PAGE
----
Think tank threatens to sue Libertas over name
A GERMAN pro-European think tank, the Libertas European Institute, is threatening to sue Declan Ganley’s Libertas for usurping its name to campaign against the Lisbon Treaty. It has also complained to European Parliament president Hans-Gert Pöttering yesterday about a decision to grant Libertas official recognition and EU funds worth €202,823.
“I’m not happy that this ‘Libertas’ is acting in a diametrically opposed manner to our institute, which strongly supports the EU. We have already received many requests about them from our contacts,” said Hans-Jürgen Zahorka, director of the institute, who added that as a lawyer he was studying legal options open to him.
The Libertas European Institute was formally registered under Germany law in 1992, although it existed previously as a journal published by Mr Zahorka, a former German MEP. It provides vocational training, consulting advice and publishes material on EU matters. It is worried that confusion about its name could hurt its business and yesterday wrote to Mr Pöttering to complain about Libertas’s bid for official sanction.
The complaint did not stop the bureau of the parliament from approving Libertas’s application to become a European political party and funds of €202,823 to help it campaign in the upcoming elections. But the bureau did decide to postpone a decision on whether to grant an extra €100,000 to support a Libertas political foundation. An official said the party “had not met the criteria for a foundation” because not enough non-Libertas party directors were on the application.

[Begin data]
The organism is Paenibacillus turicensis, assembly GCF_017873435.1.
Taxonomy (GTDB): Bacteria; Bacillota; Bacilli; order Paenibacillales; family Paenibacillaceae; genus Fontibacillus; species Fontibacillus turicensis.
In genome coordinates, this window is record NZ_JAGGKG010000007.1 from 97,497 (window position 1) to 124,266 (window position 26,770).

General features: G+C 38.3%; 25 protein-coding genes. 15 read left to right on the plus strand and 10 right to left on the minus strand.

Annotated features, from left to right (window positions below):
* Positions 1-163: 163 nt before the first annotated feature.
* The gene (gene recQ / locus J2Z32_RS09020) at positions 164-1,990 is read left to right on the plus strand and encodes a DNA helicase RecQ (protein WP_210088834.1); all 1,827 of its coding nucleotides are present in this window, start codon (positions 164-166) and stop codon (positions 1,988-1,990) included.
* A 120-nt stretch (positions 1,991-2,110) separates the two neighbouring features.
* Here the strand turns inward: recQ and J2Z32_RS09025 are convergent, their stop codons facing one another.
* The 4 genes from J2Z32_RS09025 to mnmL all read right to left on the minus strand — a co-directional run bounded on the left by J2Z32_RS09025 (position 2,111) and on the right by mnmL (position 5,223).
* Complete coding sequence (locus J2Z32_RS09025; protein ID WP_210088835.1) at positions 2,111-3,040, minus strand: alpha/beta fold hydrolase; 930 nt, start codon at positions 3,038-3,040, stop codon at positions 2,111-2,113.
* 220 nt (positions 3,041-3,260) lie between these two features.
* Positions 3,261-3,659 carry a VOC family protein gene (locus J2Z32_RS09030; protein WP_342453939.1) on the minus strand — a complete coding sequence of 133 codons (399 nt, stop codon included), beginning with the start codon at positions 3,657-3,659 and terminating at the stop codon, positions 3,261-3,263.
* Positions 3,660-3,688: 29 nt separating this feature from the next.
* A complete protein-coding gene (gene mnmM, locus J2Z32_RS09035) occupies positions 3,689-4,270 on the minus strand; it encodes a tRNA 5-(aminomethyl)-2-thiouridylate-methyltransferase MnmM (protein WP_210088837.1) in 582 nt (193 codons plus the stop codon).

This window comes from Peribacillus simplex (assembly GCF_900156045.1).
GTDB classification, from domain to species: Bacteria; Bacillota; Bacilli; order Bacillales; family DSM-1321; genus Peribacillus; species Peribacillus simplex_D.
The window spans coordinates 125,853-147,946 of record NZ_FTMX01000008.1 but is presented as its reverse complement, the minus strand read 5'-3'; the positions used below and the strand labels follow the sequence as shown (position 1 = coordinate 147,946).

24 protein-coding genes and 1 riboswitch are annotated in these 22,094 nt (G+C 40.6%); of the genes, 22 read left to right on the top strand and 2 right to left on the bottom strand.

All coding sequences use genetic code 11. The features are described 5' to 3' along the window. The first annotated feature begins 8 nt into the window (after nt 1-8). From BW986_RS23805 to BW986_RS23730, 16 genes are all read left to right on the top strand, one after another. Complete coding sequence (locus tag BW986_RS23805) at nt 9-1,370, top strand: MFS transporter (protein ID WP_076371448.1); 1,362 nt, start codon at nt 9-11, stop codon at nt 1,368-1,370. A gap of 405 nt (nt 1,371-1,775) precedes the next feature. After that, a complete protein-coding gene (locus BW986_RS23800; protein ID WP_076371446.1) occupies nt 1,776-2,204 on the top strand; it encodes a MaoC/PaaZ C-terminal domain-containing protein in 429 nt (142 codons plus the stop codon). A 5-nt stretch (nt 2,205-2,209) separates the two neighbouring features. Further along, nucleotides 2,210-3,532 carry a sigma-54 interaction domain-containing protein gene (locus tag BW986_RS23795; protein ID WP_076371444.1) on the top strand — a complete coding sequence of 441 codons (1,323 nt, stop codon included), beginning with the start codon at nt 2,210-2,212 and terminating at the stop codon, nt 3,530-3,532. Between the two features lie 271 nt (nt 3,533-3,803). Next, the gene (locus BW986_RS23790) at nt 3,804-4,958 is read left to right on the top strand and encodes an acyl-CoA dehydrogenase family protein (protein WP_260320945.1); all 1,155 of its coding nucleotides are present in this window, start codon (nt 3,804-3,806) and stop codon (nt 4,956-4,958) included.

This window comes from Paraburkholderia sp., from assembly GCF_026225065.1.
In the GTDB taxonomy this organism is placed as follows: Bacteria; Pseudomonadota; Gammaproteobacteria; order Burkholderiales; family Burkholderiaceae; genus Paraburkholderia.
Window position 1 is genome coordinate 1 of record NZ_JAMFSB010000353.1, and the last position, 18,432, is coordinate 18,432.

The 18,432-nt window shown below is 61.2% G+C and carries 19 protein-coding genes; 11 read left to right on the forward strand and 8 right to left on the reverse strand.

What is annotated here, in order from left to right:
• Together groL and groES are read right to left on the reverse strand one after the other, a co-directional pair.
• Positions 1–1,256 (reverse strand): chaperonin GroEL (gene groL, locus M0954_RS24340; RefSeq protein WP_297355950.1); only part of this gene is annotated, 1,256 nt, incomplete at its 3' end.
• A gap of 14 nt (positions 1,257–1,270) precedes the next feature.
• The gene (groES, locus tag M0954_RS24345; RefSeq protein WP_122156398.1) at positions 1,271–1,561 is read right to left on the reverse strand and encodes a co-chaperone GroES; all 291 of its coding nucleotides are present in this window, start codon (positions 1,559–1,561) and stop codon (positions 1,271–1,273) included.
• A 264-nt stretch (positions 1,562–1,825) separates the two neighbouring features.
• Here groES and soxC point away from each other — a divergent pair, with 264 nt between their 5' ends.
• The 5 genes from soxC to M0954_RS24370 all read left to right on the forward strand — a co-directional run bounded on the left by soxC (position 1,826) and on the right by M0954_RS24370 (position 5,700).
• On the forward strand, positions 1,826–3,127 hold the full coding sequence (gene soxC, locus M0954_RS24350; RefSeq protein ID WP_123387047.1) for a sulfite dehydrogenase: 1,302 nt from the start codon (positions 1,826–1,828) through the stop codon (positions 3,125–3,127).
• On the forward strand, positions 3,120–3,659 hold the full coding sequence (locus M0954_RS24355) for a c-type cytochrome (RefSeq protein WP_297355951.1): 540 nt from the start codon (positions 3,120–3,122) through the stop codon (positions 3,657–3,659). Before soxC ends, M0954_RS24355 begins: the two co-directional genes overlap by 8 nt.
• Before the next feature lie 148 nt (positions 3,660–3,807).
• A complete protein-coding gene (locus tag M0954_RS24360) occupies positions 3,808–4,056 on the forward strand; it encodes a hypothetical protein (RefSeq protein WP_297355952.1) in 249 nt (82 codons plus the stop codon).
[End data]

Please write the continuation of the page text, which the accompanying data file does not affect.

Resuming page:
Libertas is one of 10 European political parties that will now share a €10 million annual EU fund distributed by the parliament to help create a pan-European political culture. The centre right EPP gets the biggest allocation of €3.4 million. This cash will be disbursed before the European elections and can be used to finance “campaigns conducted by the political parties at EU level in the context of the European Parliament”.
Mr Ganley said last night Libertas wouldn’t use the money for its election campaign. “Not before we have the voters’ mandate to spend taxpayers’ money,” he said.
Libertas’s funding application required the signature of seven politicians represented in either the European parliament or national or regional parliaments or assemblies. The supporters include three Eurosceptic MEPs: Philippe de Villiers and Paul Marie Coûteaux, both members of the Movement for France, and Greek MEP Georgios Georgiou. The national politicians backing Libertas – Lord Alton, a life peer in the British House of Lords; Finnish MP Timo Soini, Estonian MP Igor Grazin; Bulgarian MP Mincho Kuminev; and Polish regional assemblyman Cyprian Gutkowski – either hold Eurosceptic or staunchly conservative views, particularly on ethical issues.
Mr Georgiou, who is a member of a Greek nationalist party called Laikos Orthodoxos Synagermos, said last night he was “very, very Eurosceptic” and hadn’t yet finalised with Mr Ganley whether his party would run with Libertas in the elections.
“We need a bit more information from Libertas before we decide what to do,” he said.
Lord Alton of Liverpool, who holds both a British and Irish passport, is a well-known campaigner for the pro-life movement. He was also the author of a chain letter recently distributed by independent MEP Kathy Sinnott, which urged an anti-abortion novena.
Mr Gutkowski is deputy chief of All-Polish Youth, a radical group attached to the far right League of Polish Families, famous for attacking gay rights marches in Poland. Mr Soini is founder of the anti-immigrant True Finns party, which has five seats in the Finnish parliament.